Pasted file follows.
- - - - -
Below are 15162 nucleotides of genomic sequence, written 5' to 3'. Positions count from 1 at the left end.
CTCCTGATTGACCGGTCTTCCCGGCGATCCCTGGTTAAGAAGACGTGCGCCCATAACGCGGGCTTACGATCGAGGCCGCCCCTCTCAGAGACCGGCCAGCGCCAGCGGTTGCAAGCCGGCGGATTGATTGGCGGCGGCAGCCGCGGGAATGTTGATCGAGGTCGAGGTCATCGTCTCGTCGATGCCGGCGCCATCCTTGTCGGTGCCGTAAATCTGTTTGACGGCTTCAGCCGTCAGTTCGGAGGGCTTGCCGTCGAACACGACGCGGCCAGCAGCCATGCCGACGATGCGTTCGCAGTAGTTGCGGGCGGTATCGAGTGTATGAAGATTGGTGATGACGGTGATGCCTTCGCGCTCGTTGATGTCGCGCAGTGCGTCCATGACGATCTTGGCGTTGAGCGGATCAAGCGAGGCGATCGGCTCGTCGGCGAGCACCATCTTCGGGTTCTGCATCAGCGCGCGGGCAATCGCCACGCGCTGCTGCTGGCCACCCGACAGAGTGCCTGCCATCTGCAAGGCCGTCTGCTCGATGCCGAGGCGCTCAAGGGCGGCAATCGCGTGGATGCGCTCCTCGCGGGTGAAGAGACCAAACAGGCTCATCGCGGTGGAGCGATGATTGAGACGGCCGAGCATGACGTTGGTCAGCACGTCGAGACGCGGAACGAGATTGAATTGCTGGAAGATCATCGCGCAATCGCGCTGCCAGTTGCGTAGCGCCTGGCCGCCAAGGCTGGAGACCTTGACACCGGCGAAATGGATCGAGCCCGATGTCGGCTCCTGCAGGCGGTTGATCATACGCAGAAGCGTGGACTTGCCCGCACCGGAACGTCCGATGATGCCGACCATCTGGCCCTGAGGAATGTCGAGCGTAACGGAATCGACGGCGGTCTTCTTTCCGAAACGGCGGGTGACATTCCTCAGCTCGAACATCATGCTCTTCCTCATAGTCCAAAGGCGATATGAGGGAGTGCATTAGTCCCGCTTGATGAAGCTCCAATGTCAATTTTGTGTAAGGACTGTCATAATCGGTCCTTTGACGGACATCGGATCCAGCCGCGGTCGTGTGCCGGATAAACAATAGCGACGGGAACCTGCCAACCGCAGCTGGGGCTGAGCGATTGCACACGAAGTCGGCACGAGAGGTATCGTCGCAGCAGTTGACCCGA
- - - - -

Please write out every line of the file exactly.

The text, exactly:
Below are 15162 nucleotides of genomic sequence, written 5' to 3'. Positions count from 1 at the left end.
CTCCTGATTGACCGGTCTTCCCGGCGATCCCTGGTTAAGAAGACGTGCGCCCATAACGCGGGCTTACGATCGAGGCCGCCCCTCTCAGAGACCGGCCAGCGCCAGCGGTTGCAAGCCGGCGGATTGATTGGCGGCGGCAGCCGCGGGAATGTTGATCGAGGTCGAGGTCATCGTCTCGTCGATGCCGGCGCCATCCTTGTCGGTGCCGTAAATCTGTTTGACGGCTTCAGCCGTCAGTTCGGAGGGCTTGCCGTCGAACACGACGCGGCCAGCAGCCATGCCGACGATGCGTTCGCAGTAGTTGCGGGCGGTATCGAGTGTATGAAGATTGGTGATGACGGTGATGCCTTCGCGCTCGTTGATGTCGCGCAGTGCGTCCATGACGATCTTGGCGTTGAGCGGATCAAGCGAGGCGATCGGCTCGTCGGCGAGCACCATCTTCGGGTTCTGCATCAGCGCGCGGGCAATCGCCACGCGCTGCTGCTGGCCACCCGACAGAGTGCCTGCCATCTGCAAGGCCGTCTGCTCGATGCCGAGGCGCTCAAGGGCGGCAATCGCGTGGATGCGCTCCTCGCGGGTGAAGAGACCAAACAGGCTCATCGCGGTGGAGCGATGATTGAGACGGCCGAGCATGACGTTGGTCAGCACGTCGAGACGCGGAACGAGATTGAATTGCTGGAAGATCATCGCGCAATCGCGCTGCCAGTTGCGTAGCGCCTGGCCGCCAAGGCTGGAGACCTTGACACCGGCGAAATGGATCGAGCCCGATGTCGGCTCCTGCAGGCGGTTGATCATACGCAGAAGCGTGGACTTGCCCGCACCGGAACGTCCGATGATGCCGACCATCTGGCCCTGAGGAATGTCGAGCGTAACGGAATCGACGGCGGTCTTCTTTCCGAAACGGCGGGTGACATTCCTCAGCTCGAACATCATGCTCTTCCTCATAGTCCAAAGGCGATATGAGGGAGTGCATTAGTCCCGCTTGATGAAGCTCCAATGTCAATTTTGTGTAAGGACTGTCATAATCGGTCCTTTGACGGACATCGGATCCAGCCGCGGTCGTGTGCCGGATAAACAATAGCGACGGGAACCTGCCAACCGCAGCTGGGGCTGAGCGATTGCACACGAAGTCGGCACGAGAGGTATCGTCGCAGCAGTTGACCCGA